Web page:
The family of Ariana Smyth, the 2-year-old girl allegedly raped and killed by her mother's boyfriend, hopes an online petition will convince prosecutors to also charge the girl's Gloucester City mother with murder.

Michael Disporto, 22, of Manahawkin, was charged in July with first-degree murder and sexual assault.

The mother, Amber Bobo, 26, was charged with second-degree endangering the welfare of a child. It's a serious crime that carries a possible sentence of five to 10 years in prison, but baby Ariana's family believe Bobo should face harsher charges.

Ariana's death was horrifying, but it's not the only slaying of a young child this summer in New Jersey.

A Pennsauken man is facing murder charges after allegedly beating to death his girlfriend’s son, also 2 years old. Zachary Tricoche allegedly told little Jamil Baskerville Jr. to “put up his hands” to fight while the couple argued over groceries. The boy's mother called 911 but didn't tell the operator that her boyfriend had beat the child. The mother in this case has not been charged with any crime.

The cases have raised questions about what legal repercussions mothers should face when their partners are accused of harming or killing their child.

Last month, a state appeals court panel ruled that a mother could be he held legally liable after returning with her baby to an abusive boyfriend. The mother's boyfriend went on to swing the baby around by the ankles and threaten to rape the child.

Relatives of Ariana Smyth started an online petition to convince Camden County Prosecutor Mary Eva Colallio to consider charging Bobo with first-degree murder even though she has not been accused of physically harming her child.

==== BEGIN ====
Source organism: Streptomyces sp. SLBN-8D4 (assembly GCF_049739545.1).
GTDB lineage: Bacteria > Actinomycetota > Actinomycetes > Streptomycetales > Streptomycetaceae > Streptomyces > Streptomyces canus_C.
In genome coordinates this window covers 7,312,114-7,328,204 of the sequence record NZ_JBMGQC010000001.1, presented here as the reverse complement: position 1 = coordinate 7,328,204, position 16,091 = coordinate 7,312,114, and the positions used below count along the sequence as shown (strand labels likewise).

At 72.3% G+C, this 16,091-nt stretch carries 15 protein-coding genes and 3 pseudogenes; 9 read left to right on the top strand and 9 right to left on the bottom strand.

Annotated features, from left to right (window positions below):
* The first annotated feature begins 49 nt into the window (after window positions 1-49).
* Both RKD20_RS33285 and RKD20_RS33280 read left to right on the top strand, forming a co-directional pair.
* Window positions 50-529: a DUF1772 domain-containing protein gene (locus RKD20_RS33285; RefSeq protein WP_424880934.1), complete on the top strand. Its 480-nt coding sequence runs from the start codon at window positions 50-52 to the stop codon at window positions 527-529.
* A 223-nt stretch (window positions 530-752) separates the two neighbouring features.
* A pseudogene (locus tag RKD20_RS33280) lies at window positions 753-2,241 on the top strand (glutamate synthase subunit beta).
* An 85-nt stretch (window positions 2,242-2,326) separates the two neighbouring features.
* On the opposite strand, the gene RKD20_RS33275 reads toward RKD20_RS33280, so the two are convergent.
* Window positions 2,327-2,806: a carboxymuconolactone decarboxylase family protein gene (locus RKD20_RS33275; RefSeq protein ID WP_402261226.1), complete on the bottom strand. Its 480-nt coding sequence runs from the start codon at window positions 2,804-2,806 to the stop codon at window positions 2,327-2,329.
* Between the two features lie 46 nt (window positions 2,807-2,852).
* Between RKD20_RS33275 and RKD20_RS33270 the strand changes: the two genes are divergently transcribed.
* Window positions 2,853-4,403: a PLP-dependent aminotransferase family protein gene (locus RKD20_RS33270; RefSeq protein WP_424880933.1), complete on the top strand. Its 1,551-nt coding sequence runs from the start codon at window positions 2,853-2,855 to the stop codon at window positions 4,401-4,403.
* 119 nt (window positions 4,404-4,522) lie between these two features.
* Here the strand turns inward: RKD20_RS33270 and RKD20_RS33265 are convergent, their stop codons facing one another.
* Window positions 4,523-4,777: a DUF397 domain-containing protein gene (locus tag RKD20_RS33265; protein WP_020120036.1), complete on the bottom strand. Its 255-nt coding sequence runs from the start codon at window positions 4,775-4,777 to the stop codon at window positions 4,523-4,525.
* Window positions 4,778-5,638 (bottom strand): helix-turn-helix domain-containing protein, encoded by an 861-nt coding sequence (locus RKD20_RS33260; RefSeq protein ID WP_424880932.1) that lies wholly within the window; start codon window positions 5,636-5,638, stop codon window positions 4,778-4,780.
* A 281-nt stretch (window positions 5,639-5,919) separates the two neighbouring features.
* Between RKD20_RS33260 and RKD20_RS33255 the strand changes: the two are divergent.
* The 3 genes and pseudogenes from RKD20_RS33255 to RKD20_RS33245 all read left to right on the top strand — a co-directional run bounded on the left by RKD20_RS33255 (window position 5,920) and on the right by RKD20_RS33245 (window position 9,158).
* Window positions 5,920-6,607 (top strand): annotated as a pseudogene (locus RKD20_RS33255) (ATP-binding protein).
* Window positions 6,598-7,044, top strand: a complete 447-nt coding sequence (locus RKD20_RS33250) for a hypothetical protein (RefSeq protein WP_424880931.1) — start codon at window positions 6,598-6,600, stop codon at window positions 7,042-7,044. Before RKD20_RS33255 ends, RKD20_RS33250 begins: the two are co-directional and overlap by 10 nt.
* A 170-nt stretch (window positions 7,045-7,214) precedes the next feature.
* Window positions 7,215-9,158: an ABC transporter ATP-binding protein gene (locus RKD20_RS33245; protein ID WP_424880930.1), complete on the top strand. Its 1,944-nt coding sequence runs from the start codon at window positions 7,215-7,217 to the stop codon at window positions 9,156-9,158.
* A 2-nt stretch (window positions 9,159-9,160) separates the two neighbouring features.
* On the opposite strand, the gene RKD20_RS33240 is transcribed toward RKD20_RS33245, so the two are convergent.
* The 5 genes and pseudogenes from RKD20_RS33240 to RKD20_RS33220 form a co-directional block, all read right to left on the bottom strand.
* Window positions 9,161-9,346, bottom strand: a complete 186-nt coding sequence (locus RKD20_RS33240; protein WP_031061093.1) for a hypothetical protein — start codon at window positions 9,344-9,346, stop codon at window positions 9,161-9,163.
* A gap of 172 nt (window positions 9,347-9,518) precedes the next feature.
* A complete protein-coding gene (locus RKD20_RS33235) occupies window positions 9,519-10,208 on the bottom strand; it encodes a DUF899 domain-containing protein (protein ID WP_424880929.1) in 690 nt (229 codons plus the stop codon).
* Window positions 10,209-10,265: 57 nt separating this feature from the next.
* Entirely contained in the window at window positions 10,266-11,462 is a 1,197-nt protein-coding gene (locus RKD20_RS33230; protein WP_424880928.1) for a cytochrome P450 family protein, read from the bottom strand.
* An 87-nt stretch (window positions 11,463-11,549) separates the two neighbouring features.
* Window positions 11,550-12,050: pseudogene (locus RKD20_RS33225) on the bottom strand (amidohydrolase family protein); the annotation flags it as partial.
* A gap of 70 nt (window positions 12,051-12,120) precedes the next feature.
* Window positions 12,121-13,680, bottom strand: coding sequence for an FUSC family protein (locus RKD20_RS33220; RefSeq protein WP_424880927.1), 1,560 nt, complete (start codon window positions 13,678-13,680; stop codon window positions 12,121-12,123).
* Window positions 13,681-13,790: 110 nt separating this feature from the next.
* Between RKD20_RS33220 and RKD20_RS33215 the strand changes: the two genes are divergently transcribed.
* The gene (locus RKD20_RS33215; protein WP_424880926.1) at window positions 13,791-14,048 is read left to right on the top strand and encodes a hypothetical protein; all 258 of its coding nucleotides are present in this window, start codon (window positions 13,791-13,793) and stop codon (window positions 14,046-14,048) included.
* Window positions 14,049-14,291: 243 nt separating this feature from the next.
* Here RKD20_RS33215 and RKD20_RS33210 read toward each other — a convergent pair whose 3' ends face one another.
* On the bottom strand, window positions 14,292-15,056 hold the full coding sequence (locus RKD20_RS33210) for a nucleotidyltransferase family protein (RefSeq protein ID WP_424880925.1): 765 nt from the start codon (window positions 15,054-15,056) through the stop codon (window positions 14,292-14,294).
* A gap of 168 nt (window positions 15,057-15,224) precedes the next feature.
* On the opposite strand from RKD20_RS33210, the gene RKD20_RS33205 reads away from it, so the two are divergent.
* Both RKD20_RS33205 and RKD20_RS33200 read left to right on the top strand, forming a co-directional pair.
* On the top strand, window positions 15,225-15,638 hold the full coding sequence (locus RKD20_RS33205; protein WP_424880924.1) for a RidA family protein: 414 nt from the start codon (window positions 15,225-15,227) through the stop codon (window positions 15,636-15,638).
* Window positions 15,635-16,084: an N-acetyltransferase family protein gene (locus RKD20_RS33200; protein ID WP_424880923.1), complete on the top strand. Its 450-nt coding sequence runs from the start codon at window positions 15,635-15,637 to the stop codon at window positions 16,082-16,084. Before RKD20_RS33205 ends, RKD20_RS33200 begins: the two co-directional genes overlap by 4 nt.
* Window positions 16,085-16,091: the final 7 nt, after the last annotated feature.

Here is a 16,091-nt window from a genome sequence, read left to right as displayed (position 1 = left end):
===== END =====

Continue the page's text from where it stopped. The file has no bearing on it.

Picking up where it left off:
Family spokeswoman Marilyn Mesmer said the message the family wants to get to the grand jury is that "these charges (against Bobo) are way, way too low. You need to upgrade them."

Prosecutors say Ariana returned home from a day at the park with her mom's boyfriend with severe injuries all over her body, including her genital area.

When Bobo wanted to take her daughter to a doctor, Disporto managed to talk Bobo out of it until she found the girl lying motionless in a bedroom.

The child was transported to Cooper University Hospital, where she was diagnosed with a subdural hemorrhage and cerebral edema, requiring immediate brain surgery. The baby had bilateral bruising and swelling to her labia, a complete fracture of her right humerus, bilateral pulmonary contusions and urine and blood in her abdomen. She had no brain activity and was pronounced dead two days later. An autopsy determined the cause of death was blunt force trauma to the head.

"Bobo cared more for her boyfriend than her own child," the family's petition says. "She allowed Ariana to suffer for nearly 12 hours with obvious signs of having a head injury from being beaten and bruised genitals consistent with rape."

Mt. Holly attorney Daniel M. Rosenberg, a former Burlington County assistant prosecutor, said a grand jury could vote to increase or decrease the severity of charges Bobo faces.

"The prosecutor is not required to present the same charges in the criminal complaint to the grand jury, nor is the grand jury required to only consider the charges presented," he told New Jersey 101.5.

But Rosenberg said a public petition "carries no legal persuasion."

"The prosecutor is duty bound to do justice, which is not always popular in public opinion."

Former Essex County assistant prosecutor Anthony Pope, now a defense attorney, said he  has never seen a petition change the mind of a prosecutor, but "it may give the prosecutor some pause to reconsider or revisit in case they missed something."

"But typically in a case like this — the sensitivity of it, the horrific nature of it — causes prosecutors right from the outset to err on the side of caution rather than go in the other direction."

Ariana's grandfather, Robert Anthony Smyth, says it doesn't matter if the petition doesn't succeed in its stated mission.

"Anything you need to do to expose Amber and Michael for what they've done, even if it doesn't get a stronger conviction," he told Townsquare Media. "I just want their names out there and I want them branded."

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